Published on Tuesday, April 30, 2019
Rolling ground is always an interesting topic of discussion. If you talk to farmers in the Northern U.S., they’ll say it’s a great way to push down rocks and create better field conditions for planting any crop, as well as for harvesting soybeans. Farmers further south will say it can promote branching and increase soybean yields when rolling once the soybeans are up.
So, in typical PFR fashion, we set out to try and understand just what all the fuss was about. Last year was the first year we conducted our Land Roller study at multiple PFR sites and boy, did we learn quite a bit.
Check out the videos below to check out a few highlights from our 2018 Land Roller Study including what we had set out hoping to learn and what our end of season results were.
Since we always test things to the extreme in PFR, we went above and beyond what the manufacturer recommendations were as it related to growth stage limits. By rolling later than recommended, we reduced stands drastically. You’ve probably heard of rolling soybeans to promote branching, and that is somewhat true. However, it was not because we affected the apical meristem, but because we reduced stand to the point we eliminated plant to plant competition.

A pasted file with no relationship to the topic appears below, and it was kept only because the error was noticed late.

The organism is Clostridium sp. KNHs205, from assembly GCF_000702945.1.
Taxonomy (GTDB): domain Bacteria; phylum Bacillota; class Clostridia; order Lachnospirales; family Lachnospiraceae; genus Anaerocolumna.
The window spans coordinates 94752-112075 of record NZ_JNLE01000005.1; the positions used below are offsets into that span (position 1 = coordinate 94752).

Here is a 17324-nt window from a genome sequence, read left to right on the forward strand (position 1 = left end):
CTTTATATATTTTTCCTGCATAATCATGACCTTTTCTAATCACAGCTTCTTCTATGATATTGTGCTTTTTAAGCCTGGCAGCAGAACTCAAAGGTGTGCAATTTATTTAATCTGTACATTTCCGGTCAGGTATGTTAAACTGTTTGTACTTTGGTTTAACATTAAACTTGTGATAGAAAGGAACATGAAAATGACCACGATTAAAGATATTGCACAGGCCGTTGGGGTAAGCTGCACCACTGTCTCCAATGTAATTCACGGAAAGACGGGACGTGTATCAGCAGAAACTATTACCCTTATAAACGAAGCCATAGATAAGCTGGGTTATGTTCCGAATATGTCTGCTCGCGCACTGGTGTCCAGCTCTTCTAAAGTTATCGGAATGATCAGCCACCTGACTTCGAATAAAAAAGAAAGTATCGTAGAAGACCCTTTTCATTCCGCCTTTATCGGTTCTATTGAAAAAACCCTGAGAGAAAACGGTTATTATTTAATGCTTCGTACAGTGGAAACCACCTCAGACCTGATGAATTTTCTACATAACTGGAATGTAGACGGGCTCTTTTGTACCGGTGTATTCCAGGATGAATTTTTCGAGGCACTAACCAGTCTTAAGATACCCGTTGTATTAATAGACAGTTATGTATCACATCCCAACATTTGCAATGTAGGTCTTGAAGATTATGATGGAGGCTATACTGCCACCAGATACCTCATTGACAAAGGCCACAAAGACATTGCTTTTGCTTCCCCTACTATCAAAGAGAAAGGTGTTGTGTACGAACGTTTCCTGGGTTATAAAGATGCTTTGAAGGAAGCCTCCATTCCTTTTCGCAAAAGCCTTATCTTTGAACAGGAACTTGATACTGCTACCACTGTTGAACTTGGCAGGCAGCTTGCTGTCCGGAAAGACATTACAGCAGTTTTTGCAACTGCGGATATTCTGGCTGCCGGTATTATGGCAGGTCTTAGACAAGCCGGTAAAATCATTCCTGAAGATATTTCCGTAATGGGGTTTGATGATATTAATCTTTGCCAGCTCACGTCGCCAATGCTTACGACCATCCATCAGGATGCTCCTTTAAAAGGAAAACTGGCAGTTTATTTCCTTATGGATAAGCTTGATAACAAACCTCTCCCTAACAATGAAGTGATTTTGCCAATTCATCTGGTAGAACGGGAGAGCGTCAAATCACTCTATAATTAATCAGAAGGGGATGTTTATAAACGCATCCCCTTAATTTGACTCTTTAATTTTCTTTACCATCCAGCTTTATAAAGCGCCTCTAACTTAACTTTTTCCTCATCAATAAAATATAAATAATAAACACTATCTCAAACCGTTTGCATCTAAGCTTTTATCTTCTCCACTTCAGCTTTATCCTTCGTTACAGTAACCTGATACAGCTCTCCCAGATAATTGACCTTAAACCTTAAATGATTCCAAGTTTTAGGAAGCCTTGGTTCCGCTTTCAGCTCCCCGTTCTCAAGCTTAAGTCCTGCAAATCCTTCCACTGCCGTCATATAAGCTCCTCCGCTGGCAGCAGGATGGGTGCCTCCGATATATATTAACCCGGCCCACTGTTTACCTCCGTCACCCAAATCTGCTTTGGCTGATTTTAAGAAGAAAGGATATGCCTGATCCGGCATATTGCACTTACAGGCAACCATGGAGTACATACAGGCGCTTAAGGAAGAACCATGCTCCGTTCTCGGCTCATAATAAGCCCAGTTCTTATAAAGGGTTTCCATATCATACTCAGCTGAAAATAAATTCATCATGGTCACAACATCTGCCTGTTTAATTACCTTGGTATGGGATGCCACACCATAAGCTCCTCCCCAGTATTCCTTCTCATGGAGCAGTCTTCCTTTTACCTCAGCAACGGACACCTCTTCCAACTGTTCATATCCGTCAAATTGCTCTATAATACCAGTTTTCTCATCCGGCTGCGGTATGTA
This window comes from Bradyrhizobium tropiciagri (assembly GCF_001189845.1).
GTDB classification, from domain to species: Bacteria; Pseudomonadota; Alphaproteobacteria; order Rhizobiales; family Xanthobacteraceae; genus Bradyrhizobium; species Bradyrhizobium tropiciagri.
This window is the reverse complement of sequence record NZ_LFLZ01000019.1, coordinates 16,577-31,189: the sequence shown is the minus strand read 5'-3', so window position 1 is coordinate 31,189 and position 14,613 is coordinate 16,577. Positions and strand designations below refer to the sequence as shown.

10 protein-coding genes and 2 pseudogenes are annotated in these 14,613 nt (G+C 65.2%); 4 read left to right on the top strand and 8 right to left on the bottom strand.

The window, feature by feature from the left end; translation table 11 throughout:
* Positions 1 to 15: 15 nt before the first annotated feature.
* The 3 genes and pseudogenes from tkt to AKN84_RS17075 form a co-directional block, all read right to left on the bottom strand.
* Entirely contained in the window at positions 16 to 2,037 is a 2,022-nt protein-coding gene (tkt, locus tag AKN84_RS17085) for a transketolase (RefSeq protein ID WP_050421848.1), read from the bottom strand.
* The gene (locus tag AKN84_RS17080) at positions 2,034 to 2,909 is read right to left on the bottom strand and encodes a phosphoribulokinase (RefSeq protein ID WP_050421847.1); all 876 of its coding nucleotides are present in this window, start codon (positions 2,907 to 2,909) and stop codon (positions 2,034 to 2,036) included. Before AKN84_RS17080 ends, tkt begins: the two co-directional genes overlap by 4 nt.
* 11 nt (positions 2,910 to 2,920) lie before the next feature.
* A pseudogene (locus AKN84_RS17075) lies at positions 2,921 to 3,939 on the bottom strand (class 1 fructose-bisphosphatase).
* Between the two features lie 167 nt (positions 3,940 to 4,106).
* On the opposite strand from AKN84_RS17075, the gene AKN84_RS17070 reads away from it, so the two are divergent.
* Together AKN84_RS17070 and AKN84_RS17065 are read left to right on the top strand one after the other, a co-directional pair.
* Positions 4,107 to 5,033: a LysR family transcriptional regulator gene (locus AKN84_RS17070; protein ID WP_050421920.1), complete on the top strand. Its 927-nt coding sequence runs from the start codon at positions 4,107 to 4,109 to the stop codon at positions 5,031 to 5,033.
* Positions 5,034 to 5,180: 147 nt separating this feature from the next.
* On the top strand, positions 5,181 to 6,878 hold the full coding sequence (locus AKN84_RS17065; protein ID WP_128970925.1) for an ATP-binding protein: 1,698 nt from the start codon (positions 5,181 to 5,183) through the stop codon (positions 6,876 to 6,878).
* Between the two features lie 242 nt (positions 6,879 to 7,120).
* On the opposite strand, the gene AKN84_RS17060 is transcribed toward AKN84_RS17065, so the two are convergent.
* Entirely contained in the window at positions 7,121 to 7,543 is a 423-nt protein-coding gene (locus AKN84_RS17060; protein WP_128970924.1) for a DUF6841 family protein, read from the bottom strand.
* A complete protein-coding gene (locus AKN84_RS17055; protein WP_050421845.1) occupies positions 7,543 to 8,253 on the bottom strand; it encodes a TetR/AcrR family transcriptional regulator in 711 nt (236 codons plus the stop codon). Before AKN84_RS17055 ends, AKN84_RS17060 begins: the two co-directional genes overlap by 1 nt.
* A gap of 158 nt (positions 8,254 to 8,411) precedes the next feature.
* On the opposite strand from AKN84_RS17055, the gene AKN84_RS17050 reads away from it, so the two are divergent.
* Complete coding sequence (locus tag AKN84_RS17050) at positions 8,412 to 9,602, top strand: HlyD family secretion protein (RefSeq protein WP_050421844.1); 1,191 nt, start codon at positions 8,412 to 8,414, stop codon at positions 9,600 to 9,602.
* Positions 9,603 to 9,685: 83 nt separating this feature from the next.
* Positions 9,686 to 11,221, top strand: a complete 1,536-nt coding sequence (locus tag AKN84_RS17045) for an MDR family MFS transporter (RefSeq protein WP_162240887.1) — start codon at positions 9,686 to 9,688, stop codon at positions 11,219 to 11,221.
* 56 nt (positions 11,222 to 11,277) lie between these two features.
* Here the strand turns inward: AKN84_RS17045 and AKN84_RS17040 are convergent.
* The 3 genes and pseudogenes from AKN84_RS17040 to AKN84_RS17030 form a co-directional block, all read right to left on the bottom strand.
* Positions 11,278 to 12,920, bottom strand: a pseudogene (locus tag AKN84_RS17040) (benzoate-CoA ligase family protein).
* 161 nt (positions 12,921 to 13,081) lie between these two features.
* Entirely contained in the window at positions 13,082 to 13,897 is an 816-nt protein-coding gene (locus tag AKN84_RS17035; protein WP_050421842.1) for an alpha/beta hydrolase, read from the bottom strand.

This will be our second year of testing, and we hope to gain even more knowledge about the practice of using a land roller on soybean ground. We’ve even taken one of our land rollers up to our Cooperator in MN (Ag Revival) to test it in conditions that are more conducive to rolling ground; large rocks that need to be dealt with at or before planting time.
What we hope to see and analyze this year are the conditions before and after rolling the ground such as
We will also evaluate the effects it has closer to harvest time such as:
Land Rolling soybeans in Beck's 2018 PFR Study
Stay tuned throughout the season as we continue to test this method of rock suppression!
Author: Jim Schwartz
Categories: PFR, PFR Reports
Tags: Farmserver, Precision Farming, compaction, land roller, land rolling soybeans, rock supression